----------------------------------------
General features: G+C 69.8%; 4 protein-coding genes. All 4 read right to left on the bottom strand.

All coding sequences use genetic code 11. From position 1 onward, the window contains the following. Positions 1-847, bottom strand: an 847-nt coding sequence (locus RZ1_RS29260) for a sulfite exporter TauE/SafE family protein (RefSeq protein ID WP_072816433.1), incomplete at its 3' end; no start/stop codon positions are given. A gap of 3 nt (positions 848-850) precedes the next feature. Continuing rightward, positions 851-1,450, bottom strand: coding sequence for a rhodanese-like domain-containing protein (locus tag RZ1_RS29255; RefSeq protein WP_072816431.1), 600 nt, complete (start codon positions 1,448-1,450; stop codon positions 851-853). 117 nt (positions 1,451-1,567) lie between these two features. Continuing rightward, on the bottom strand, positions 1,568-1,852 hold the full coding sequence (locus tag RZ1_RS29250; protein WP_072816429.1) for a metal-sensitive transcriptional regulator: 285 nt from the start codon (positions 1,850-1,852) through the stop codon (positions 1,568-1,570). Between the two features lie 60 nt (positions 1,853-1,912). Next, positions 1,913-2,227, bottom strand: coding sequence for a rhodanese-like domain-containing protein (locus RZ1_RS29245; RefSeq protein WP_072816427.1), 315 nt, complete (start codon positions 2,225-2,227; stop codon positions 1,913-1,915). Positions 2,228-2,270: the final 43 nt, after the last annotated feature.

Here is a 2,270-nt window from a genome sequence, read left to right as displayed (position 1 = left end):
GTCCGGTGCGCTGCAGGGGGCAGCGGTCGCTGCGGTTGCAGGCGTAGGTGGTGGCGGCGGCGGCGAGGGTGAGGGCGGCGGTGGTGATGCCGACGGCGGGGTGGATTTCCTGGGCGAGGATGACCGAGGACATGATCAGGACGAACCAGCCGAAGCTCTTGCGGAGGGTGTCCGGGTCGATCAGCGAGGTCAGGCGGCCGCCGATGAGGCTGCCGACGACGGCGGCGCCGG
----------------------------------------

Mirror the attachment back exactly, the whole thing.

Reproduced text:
General features: G+C 69.8%; 4 protein-coding genes. All 4 read right to left on the bottom strand.

All coding sequences use genetic code 11. From position 1 onward, the window contains the following. Positions 1-847, bottom strand: an 847-nt coding sequence (locus RZ1_RS29260) for a sulfite exporter TauE/SafE family protein (RefSeq protein ID WP_072816433.1), incomplete at its 3' end; no start/stop codon positions are given. A gap of 3 nt (positions 848-850) precedes the next feature. Continuing rightward, positions 851-1,450, bottom strand: coding sequence for a rhodanese-like domain-containing protein (locus tag RZ1_RS29255; RefSeq protein WP_072816431.1), 600 nt, complete (start codon positions 1,448-1,450; stop codon positions 851-853). 117 nt (positions 1,451-1,567) lie between these two features. Continuing rightward, on the bottom strand, positions 1,568-1,852 hold the full coding sequence (locus tag RZ1_RS29250; protein WP_072816429.1) for a metal-sensitive transcriptional regulator: 285 nt from the start codon (positions 1,850-1,852) through the stop codon (positions 1,568-1,570). Between the two features lie 60 nt (positions 1,853-1,912). Next, positions 1,913-2,227, bottom strand: coding sequence for a rhodanese-like domain-containing protein (locus RZ1_RS29245; RefSeq protein WP_072816427.1), 315 nt, complete (start codon positions 2,225-2,227; stop codon positions 1,913-1,915). Positions 2,228-2,270: the final 43 nt, after the last annotated feature.

Here is a 2,270-nt window from a genome sequence, read left to right as displayed (position 1 = left end):
GTCCGGTGCGCTGCAGGGGGCAGCGGTCGCTGCGGTTGCAGGCGTAGGTGGTGGCGGCGGCGGCGAGGGTGAGGGCGGCGGTGGTGATGCCGACGGCGGGGTGGATTTCCTGGGCGAGGATGACCGAGGACATGATCAGGACGAACCAGCCGAAGCTCTTGCGGAGGGTGTCCGGGTCGATCAGCGAGGTCAGGCGGCCGCCGATGAGGCTGCCGACGACGGCGGCGCCGG